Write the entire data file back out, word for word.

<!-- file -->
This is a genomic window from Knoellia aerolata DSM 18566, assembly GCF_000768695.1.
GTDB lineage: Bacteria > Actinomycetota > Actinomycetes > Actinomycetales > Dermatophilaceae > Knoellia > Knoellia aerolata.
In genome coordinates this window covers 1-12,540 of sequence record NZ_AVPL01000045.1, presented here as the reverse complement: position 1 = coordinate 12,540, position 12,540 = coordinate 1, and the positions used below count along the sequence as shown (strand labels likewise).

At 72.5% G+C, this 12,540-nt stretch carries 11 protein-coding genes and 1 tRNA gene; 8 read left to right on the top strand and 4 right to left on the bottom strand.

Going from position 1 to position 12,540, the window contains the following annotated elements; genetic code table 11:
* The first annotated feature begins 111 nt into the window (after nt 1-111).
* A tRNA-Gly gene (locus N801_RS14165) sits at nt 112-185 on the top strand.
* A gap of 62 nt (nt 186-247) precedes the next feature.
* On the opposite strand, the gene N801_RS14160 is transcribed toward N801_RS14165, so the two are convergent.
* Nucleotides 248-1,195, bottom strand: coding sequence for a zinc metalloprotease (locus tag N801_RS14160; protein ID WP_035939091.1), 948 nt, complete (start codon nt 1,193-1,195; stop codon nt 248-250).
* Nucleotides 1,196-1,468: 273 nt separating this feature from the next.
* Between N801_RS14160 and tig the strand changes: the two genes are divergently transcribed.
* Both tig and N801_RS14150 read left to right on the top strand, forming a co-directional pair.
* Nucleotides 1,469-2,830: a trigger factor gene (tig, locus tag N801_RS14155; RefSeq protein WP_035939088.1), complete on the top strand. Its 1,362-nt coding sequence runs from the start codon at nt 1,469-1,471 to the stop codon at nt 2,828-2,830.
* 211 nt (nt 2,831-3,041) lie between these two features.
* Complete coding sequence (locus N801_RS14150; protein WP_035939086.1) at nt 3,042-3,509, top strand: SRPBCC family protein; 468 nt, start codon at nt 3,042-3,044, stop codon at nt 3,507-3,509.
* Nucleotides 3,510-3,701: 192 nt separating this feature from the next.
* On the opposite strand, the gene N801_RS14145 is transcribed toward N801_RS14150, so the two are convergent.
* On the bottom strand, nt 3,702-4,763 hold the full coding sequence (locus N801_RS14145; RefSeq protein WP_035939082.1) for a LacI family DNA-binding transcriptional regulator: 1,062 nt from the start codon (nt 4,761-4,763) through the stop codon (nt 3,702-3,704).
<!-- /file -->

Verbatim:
This is a genomic window from Knoellia aerolata DSM 18566, assembly GCF_000768695.1.
GTDB lineage: Bacteria > Actinomycetota > Actinomycetes > Actinomycetales > Dermatophilaceae > Knoellia > Knoellia aerolata.
In genome coordinates this window covers 1-12,540 of sequence record NZ_AVPL01000045.1, presented here as the reverse complement: position 1 = coordinate 12,540, position 12,540 = coordinate 1, and the positions used below count along the sequence as shown (strand labels likewise).

At 72.5% G+C, this 12,540-nt stretch carries 11 protein-coding genes and 1 tRNA gene; 8 read left to right on the top strand and 4 right to left on the bottom strand.

Going from position 1 to position 12,540, the window contains the following annotated elements; genetic code table 11:
* The first annotated feature begins 111 nt into the window (after nt 1-111).
* A tRNA-Gly gene (locus N801_RS14165) sits at nt 112-185 on the top strand.
* A gap of 62 nt (nt 186-247) precedes the next feature.
* On the opposite strand, the gene N801_RS14160 is transcribed toward N801_RS14165, so the two are convergent.
* Nucleotides 248-1,195, bottom strand: coding sequence for a zinc metalloprotease (locus tag N801_RS14160; protein ID WP_035939091.1), 948 nt, complete (start codon nt 1,193-1,195; stop codon nt 248-250).
* Nucleotides 1,196-1,468: 273 nt separating this feature from the next.
* Between N801_RS14160 and tig the strand changes: the two genes are divergently transcribed.
* Both tig and N801_RS14150 read left to right on the top strand, forming a co-directional pair.
* Nucleotides 1,469-2,830: a trigger factor gene (tig, locus tag N801_RS14155; RefSeq protein WP_035939088.1), complete on the top strand. Its 1,362-nt coding sequence runs from the start codon at nt 1,469-1,471 to the stop codon at nt 2,828-2,830.
* 211 nt (nt 2,831-3,041) lie between these two features.
* Complete coding sequence (locus N801_RS14150; protein WP_035939086.1) at nt 3,042-3,509, top strand: SRPBCC family protein; 468 nt, start codon at nt 3,042-3,044, stop codon at nt 3,507-3,509.
* Nucleotides 3,510-3,701: 192 nt separating this feature from the next.
* On the opposite strand, the gene N801_RS14145 is transcribed toward N801_RS14150, so the two are convergent.
* On the bottom strand, nt 3,702-4,763 hold the full coding sequence (locus N801_RS14145; RefSeq protein WP_035939082.1) for a LacI family DNA-binding transcriptional regulator: 1,062 nt from the start codon (nt 4,761-4,763) through the stop codon (nt 3,702-3,704).